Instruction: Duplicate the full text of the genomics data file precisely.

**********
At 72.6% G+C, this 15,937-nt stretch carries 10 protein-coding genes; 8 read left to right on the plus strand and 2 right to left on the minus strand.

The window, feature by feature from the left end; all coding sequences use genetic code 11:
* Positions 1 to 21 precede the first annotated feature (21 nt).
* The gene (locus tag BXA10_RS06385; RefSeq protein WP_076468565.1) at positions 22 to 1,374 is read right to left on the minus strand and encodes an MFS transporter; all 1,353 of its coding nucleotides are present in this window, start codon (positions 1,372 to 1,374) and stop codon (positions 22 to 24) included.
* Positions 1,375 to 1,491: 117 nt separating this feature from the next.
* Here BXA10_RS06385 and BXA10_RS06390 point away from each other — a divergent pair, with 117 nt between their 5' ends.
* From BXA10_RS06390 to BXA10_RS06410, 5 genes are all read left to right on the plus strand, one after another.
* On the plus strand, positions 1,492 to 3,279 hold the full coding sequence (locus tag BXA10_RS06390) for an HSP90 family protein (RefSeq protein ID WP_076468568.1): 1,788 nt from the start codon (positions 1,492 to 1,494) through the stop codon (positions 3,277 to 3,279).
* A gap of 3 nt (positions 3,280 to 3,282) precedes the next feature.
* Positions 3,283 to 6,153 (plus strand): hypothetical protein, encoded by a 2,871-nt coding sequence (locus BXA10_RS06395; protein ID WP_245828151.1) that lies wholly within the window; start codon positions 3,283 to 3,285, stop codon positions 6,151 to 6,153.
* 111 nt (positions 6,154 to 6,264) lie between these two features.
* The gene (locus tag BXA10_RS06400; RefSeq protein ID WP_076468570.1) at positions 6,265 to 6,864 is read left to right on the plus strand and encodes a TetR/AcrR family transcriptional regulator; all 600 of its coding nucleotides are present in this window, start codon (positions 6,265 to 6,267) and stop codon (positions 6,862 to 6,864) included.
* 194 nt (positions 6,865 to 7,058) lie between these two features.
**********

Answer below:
At 72.6% G+C, this 15,937-nt stretch carries 10 protein-coding genes; 8 read left to right on the plus strand and 2 right to left on the minus strand.

The window, feature by feature from the left end; all coding sequences use genetic code 11:
* Positions 1 to 21 precede the first annotated feature (21 nt).
* The gene (locus tag BXA10_RS06385; RefSeq protein WP_076468565.1) at positions 22 to 1,374 is read right to left on the minus strand and encodes an MFS transporter; all 1,353 of its coding nucleotides are present in this window, start codon (positions 1,372 to 1,374) and stop codon (positions 22 to 24) included.
* Positions 1,375 to 1,491: 117 nt separating this feature from the next.
* Here BXA10_RS06385 and BXA10_RS06390 point away from each other — a divergent pair, with 117 nt between their 5' ends.
* From BXA10_RS06390 to BXA10_RS06410, 5 genes are all read left to right on the plus strand, one after another.
* On the plus strand, positions 1,492 to 3,279 hold the full coding sequence (locus tag BXA10_RS06390) for an HSP90 family protein (RefSeq protein ID WP_076468568.1): 1,788 nt from the start codon (positions 1,492 to 1,494) through the stop codon (positions 3,277 to 3,279).
* A gap of 3 nt (positions 3,280 to 3,282) precedes the next feature.
* Positions 3,283 to 6,153 (plus strand): hypothetical protein, encoded by a 2,871-nt coding sequence (locus BXA10_RS06395; protein ID WP_245828151.1) that lies wholly within the window; start codon positions 3,283 to 3,285, stop codon positions 6,151 to 6,153.
* 111 nt (positions 6,154 to 6,264) lie between these two features.
* The gene (locus tag BXA10_RS06400; RefSeq protein ID WP_076468570.1) at positions 6,265 to 6,864 is read left to right on the plus strand and encodes a TetR/AcrR family transcriptional regulator; all 600 of its coding nucleotides are present in this window, start codon (positions 6,265 to 6,267) and stop codon (positions 6,862 to 6,864) included.
* 194 nt (positions 6,865 to 7,058) lie between these two features.